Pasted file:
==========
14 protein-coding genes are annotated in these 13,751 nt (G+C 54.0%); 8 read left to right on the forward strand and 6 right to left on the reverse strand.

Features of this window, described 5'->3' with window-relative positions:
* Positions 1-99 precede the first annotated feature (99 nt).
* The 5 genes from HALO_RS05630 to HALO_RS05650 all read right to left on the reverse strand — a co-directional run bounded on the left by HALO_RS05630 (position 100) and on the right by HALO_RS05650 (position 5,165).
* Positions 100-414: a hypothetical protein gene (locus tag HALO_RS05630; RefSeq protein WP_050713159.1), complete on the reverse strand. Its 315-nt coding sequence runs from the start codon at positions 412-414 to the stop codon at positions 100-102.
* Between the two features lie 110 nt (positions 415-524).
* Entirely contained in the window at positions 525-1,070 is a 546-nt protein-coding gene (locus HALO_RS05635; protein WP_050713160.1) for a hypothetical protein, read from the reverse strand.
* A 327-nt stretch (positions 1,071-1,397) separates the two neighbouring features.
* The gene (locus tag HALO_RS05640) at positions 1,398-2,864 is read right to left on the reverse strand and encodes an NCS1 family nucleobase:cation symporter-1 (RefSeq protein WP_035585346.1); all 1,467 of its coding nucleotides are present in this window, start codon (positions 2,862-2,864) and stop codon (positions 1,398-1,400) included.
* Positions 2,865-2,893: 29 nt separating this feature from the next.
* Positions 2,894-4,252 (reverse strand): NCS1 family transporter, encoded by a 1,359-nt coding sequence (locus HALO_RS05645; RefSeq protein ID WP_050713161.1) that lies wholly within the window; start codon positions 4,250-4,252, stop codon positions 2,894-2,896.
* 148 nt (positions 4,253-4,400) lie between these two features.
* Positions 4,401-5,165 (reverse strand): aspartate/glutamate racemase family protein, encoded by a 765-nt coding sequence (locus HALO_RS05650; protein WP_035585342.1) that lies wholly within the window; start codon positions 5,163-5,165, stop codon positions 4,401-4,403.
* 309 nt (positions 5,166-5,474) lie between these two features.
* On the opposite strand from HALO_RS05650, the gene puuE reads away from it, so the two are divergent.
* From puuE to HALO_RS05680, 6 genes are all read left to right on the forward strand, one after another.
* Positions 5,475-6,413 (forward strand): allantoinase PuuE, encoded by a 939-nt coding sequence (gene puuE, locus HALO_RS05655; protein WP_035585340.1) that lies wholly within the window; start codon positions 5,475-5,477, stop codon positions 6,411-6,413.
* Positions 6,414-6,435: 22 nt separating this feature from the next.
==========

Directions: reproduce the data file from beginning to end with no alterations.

14 protein-coding genes are annotated in these 13,751 nt (G+C 54.0%); 8 read left to right on the forward strand and 6 right to left on the reverse strand.

Features of this window, described 5'->3' with window-relative positions:
* Positions 1-99 precede the first annotated feature (99 nt).
* The 5 genes from HALO_RS05630 to HALO_RS05650 all read right to left on the reverse strand — a co-directional run bounded on the left by HALO_RS05630 (position 100) and on the right by HALO_RS05650 (position 5,165).
* Positions 100-414: a hypothetical protein gene (locus tag HALO_RS05630; RefSeq protein WP_050713159.1), complete on the reverse strand. Its 315-nt coding sequence runs from the start codon at positions 412-414 to the stop codon at positions 100-102.
* Between the two features lie 110 nt (positions 415-524).
* Entirely contained in the window at positions 525-1,070 is a 546-nt protein-coding gene (locus HALO_RS05635; protein WP_050713160.1) for a hypothetical protein, read from the reverse strand.
* A 327-nt stretch (positions 1,071-1,397) separates the two neighbouring features.
* The gene (locus tag HALO_RS05640) at positions 1,398-2,864 is read right to left on the reverse strand and encodes an NCS1 family nucleobase:cation symporter-1 (RefSeq protein WP_035585346.1); all 1,467 of its coding nucleotides are present in this window, start codon (positions 2,862-2,864) and stop codon (positions 1,398-1,400) included.
* Positions 2,865-2,893: 29 nt separating this feature from the next.
* Positions 2,894-4,252 (reverse strand): NCS1 family transporter, encoded by a 1,359-nt coding sequence (locus HALO_RS05645; RefSeq protein ID WP_050713161.1) that lies wholly within the window; start codon positions 4,250-4,252, stop codon positions 2,894-2,896.
* 148 nt (positions 4,253-4,400) lie between these two features.
* Positions 4,401-5,165 (reverse strand): aspartate/glutamate racemase family protein, encoded by a 765-nt coding sequence (locus HALO_RS05650; protein WP_035585342.1) that lies wholly within the window; start codon positions 5,163-5,165, stop codon positions 4,401-4,403.
* 309 nt (positions 5,166-5,474) lie between these two features.
* On the opposite strand from HALO_RS05650, the gene puuE reads away from it, so the two are divergent.
* From puuE to HALO_RS05680, 6 genes are all read left to right on the forward strand, one after another.
* Positions 5,475-6,413 (forward strand): allantoinase PuuE, encoded by a 939-nt coding sequence (gene puuE, locus HALO_RS05655; protein WP_035585340.1) that lies wholly within the window; start codon positions 5,475-5,477, stop codon positions 6,411-6,413.
* Positions 6,414-6,435: 22 nt separating this feature from the next.